*13:17* [Pub][ePrint]
CamlCrush: A PKCS\\#11 Filtering Proxy, by R. Benadjila and T. Calderon and M. Daubignard
PKCS\\#11 is a very popular cryptographic API: it is the standard used by many Hardware Security Modules, smartcards and software cryptographic tokens. Several attacks have been uncovered againstPKCS\\#11 at different levels: intrinsic logical flaws, cryptographic

vulnerabilities or severe compliance issues. Since affected hardware remains widespread in computer infrastructures, we propose a user-centric and pragmatic approach for secure usage of vulnerable devices.

We introduce \\textit{Caml Crush}, a PKCS\\#11 filtering proxy. Our solution allows to dynamically protect PKCS\\#11 cryptographic tokens from state of the art attacks. This is the first approach that is immediately applicable to commercially available products. We provide a fully functional open source implementation with an extensible filter engine effectively shielding critical resources. This yields additional advantages to using \\textit{Caml Crush} that go beyond classical PKCS\\#11 weakness mitigations.

*13:17* [Pub][ePrint]
Optimally Efficient Multi-Party Fair Exchange and Fair Secure Multi-Party Computation, by Handan Kılınç and Alptekin Küpçü
Multi-party fair exchange (MFE) and fair secure multi-party computation (fair SMPC) are under-studied fields of research, with practical importance. We examine MFE scenarios where every participant has some item, and at the end of the proto- col, either every participant receives every other participant\'s item, or no participant receives anything. This is a particularly hard scenario, even though it is directly ap- plicable to protocols such as fair SMPC or multi-party contract signing. We further generalize our protocol to work for any exchange topology. We analyze the case where a trusted third party (TTP) is optimistically available, although we emphasize that the trust put on the TTP is only regarding the fairness, and our protocols preserve the privacy of the exchanged items even against a malicious TTP.We construct an asymptotically optimal (for the complete topology) multi-party fair exchange protocol that requires a constant number of rounds, in comparison to linear, and O(n^2) messages, in comparison to cubic, where n is the number of par- ticipating parties. We enable the parties to efficiently exchange any item that can be efficiently put into a verifiable escrow (e.g., signatures on a contract). We show how to apply this protocol on top of any SMPC protocol to achieve a fairness guarantee with very little overhead, especially if the SMPC protocol works with arithmetic cir- cuits. Our protocol guarantees fairness in its strongest sense: even if all n − 1 other participants are malicious and colluding, fairness will hold.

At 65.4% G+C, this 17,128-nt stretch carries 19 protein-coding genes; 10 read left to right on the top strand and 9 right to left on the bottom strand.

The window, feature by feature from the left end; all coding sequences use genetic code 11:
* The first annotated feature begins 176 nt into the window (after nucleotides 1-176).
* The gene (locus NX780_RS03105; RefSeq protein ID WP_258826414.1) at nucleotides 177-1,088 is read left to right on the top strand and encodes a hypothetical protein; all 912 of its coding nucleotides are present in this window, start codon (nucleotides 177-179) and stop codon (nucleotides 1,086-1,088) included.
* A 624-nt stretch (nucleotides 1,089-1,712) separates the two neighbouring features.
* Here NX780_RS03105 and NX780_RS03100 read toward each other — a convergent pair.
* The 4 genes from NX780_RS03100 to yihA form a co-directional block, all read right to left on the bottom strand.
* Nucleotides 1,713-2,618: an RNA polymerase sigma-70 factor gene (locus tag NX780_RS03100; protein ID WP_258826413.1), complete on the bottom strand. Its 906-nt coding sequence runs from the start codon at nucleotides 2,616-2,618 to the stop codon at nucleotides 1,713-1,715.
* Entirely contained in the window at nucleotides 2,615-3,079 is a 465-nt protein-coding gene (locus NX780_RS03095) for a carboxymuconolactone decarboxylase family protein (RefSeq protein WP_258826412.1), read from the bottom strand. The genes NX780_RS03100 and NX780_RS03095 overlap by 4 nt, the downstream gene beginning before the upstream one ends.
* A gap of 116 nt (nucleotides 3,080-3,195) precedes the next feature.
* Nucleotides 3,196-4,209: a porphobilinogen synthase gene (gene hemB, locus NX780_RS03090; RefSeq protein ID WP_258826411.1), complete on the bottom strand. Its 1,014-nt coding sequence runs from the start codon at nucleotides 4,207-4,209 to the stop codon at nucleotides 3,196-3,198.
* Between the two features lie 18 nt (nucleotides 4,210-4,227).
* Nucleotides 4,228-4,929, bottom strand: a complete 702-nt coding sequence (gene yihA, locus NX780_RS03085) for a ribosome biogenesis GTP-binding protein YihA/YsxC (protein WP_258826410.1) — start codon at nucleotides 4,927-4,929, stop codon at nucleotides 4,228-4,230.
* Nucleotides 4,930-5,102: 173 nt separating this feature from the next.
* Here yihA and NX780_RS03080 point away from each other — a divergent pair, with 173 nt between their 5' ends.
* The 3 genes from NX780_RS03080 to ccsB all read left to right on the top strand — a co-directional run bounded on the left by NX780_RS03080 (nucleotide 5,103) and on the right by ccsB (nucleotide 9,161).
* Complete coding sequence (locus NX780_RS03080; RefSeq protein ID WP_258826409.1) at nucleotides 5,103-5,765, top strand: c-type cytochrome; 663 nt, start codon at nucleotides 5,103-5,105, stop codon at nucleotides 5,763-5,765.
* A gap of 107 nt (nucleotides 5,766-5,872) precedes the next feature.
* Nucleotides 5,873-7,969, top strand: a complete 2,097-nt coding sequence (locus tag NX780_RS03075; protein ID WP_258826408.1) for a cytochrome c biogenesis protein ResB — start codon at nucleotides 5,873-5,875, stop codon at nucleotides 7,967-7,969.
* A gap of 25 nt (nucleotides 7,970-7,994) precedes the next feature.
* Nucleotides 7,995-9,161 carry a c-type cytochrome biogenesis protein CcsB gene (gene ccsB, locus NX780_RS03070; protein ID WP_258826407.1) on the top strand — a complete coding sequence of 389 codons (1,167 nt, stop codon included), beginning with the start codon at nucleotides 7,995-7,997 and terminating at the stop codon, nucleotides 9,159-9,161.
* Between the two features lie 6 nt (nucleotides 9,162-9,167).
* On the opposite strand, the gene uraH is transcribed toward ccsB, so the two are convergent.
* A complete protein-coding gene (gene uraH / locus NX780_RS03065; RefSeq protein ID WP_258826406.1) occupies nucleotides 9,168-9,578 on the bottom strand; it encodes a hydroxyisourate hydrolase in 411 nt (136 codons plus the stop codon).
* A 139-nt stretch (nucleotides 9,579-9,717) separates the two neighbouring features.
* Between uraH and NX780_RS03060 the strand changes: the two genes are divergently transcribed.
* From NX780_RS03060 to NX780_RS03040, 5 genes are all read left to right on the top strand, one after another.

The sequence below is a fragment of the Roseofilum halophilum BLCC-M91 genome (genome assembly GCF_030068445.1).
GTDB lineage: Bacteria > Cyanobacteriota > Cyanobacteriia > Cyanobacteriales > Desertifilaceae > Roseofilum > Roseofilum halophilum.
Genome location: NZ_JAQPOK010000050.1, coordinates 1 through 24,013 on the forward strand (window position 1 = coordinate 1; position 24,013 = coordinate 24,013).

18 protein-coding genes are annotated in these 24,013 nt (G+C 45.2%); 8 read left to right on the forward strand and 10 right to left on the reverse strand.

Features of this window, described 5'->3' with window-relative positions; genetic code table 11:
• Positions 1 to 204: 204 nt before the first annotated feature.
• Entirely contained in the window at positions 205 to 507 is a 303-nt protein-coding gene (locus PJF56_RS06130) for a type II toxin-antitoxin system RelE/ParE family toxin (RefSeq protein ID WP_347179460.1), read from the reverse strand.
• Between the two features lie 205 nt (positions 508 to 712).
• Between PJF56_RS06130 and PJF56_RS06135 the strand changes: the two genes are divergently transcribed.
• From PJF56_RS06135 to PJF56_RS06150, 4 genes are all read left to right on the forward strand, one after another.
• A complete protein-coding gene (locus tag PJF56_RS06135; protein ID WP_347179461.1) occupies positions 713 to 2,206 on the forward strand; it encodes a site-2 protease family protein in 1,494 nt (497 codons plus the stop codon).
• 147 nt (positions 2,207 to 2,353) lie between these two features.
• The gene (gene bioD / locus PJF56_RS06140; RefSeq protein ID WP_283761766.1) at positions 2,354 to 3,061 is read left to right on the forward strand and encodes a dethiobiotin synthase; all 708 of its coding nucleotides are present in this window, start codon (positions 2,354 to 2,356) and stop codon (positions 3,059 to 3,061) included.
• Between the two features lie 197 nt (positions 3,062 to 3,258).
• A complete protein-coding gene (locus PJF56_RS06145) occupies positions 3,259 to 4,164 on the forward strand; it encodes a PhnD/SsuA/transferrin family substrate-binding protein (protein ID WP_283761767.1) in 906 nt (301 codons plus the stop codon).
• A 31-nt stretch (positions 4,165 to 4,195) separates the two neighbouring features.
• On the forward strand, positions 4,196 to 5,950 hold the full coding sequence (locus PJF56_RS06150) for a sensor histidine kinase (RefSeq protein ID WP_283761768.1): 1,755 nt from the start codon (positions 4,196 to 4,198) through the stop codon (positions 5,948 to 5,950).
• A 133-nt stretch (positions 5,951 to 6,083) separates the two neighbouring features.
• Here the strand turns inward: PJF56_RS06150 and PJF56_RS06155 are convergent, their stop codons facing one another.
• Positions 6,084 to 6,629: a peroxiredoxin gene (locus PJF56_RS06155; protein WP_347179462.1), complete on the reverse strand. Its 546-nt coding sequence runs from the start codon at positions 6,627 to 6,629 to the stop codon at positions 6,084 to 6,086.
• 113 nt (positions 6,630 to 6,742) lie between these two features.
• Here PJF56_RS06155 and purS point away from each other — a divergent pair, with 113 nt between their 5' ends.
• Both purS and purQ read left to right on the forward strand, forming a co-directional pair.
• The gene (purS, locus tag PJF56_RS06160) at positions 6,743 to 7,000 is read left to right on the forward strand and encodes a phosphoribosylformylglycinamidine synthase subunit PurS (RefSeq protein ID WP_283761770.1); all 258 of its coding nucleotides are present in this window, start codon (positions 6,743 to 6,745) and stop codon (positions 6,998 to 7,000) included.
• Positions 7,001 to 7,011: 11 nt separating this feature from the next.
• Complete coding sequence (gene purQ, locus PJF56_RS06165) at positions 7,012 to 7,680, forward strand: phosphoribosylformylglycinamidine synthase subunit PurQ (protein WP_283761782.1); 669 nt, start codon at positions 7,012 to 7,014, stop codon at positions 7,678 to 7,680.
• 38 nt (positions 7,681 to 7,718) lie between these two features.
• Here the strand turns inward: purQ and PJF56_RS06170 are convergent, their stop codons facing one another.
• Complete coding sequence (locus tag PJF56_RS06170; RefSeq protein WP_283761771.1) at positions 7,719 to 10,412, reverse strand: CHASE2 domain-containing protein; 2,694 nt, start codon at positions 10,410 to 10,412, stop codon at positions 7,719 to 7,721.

*13:17* [Pub][ePrint]
A lightweight-friendly modifcation of GOST block cipher, by Andrey Dmukh and Denis Dygin and Grigory Marshalko
We study the possibility of GOST block cipher modifcation in such way, thatit would resist Isobe and Dinur-Dunkelman-Shamir attacks, and, at the same time,

would be still lightweight-friendly.

*13:17* [Pub][ePrint]
Arithmetic Addition over Boolean Masking - Towards First- and Second-Order Resistance in Hardware, by Tobias Schneider and Amir Moradi and Tim Güneysu
A common countermeasure to thwart side-channel analysis attacks is algorithmic masking. For this, algorithms that mix Boolean and arithmetic operations need to either apply two different masking schemes with secure conversions or use dedicated arithmetic units that can process Boolean masked values. Several proposals have been published that can realize these approaches securely and efficiently in software. But to the best of our knowledge, no hardware design exists that fulfills relevant properties such as efficiency and security at the same time.In this paper, we present two design strategies to realize a secure and efficient arithmetic adder for Boolean-masked values. First, we introduce an architecture based on the ripple-carry adder that targets low-cost applications. The second architecture is based on a pipelined Kogge-Stone adder and targets high-performance applications. In particular, all our implementations adopt the threshold implementation approach to improve their resistance against SCA attacks even in the presence of glitches. We evaluated the security of our designs practically against SCA using a non-specific statistical t-test. Based on our analysis, we show that our constructions not only achieve resistance against first- and (univariate) second-order attacks but also require fewer random bits per operation compared to any existing software-based approach.

*13:17* [Pub][ePrint]
An Alternative Approach to Non-black-box Simulation in Fully Concurrent Setting, by Susumu Kiyoshima
We give a new proof of the existence of public-coin concurrent zero-knowledge arguments for NP in the plain model under standard assumptions (the existence of one-to-one one-way functions and collision-resistant hash functions), which was originally proven by Goyal (STOC\'13).In the proof, we use a new variant of the non-black-box simulation technique of Barak (FOCS\'01). An important property of our simulation technique is that the simulator runs in a straight-line manner in the fully concurrent setting. Compared with the simulation technique of Goyal, which also has such a property, the analysis of our simulation technique is (arguably) simpler.